There are other lines that are so deep that they can’t be broken even though I have done my best to bend them. Always care for your family was beaten in my head. I was able to change the meaning of family to mean those that were made-family.

There are only two roads for me… Despair and die, or live and one day be happy. Foxy makes me happy.

 

 

Memorial Day Weekend

May 23, 2015

Today I took a shower and walked Foxy, the little chihuahua. I am only mentioning these two things because I usually need an hour rest between these two actions. Even so I am a little out of breath and my heart is beating faster than usual.

It is hard to be alone. I envy the chronic illness patients who are able to survive without a companion. Part of the reasons I need someone is that much of my mind is occupied with other things. I am not happy unless I am creating. It has been hard to create when I am grieving, which brings me to my real post of honor, duty, and promises.

My late-hubby did not die on the battlefield of Vietnam. Plus he was very aware of the capriciousness of life. Even though I know in my heart that Agent Orange from his tours in Vietnam caused his early death (67), I have been unable to get anyone else to agree. In his own words he said that “we drank it, ate it, and bathed in it. Agent Orange was in everything.” He didn’t die on the battlefield, but he and many Vietnam Vets are dying from the battlefield.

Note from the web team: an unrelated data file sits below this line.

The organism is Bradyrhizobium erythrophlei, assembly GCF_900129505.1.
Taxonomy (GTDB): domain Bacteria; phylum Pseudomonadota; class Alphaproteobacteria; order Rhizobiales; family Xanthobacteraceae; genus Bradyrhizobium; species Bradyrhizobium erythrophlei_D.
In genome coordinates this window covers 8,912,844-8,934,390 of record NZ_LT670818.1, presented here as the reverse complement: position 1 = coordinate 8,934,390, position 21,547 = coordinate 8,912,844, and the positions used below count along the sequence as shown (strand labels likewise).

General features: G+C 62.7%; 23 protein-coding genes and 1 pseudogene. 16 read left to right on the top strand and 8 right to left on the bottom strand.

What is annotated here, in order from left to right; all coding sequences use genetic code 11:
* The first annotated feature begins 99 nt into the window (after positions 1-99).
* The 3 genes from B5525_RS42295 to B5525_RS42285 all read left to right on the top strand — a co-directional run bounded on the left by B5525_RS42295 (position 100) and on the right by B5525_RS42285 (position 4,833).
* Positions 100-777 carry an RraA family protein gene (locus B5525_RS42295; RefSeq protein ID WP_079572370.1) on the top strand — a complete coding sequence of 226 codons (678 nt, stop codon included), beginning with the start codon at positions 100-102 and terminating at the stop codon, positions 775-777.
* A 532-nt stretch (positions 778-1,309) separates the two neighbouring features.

I honor those who fought and gave the ultimate sacrifice. I honor those who fought and gave their health. I honor all those who now pay the price everyday in cancers, fatigue, and chronic illnesses. They gave all.

Every generation my family gives one or two family members to the military. My great uncle died in WWII and is buried in Belgium. My grandfather lost a lot of friends in WWII when his ship sunk in Leyte Gulf. He is gone now.

If I go back far enough, we have family members who fought in the Revolutionary War. My late-hubby’s family had a patriarch that died in the Civil War. Some families gave more than others.

I remember. I hope to instill this pride to my nieces and nephews and now my great-nieces and nephews.

There are no guarantees in life and war. There are no guarantees in death. Remember our dead and know that this sacrifice was to allow the Great Experiment to continue– freedom and justice.

Gods and Geeks

May 21, 2015
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Cyn Bagley:

I enjoyed this article. There are a lot of beliefs and I am of the opinion that religion is the human way to make sense of the world around us and whatever is beyond this life.

Originally posted on Otherwhere Gazette: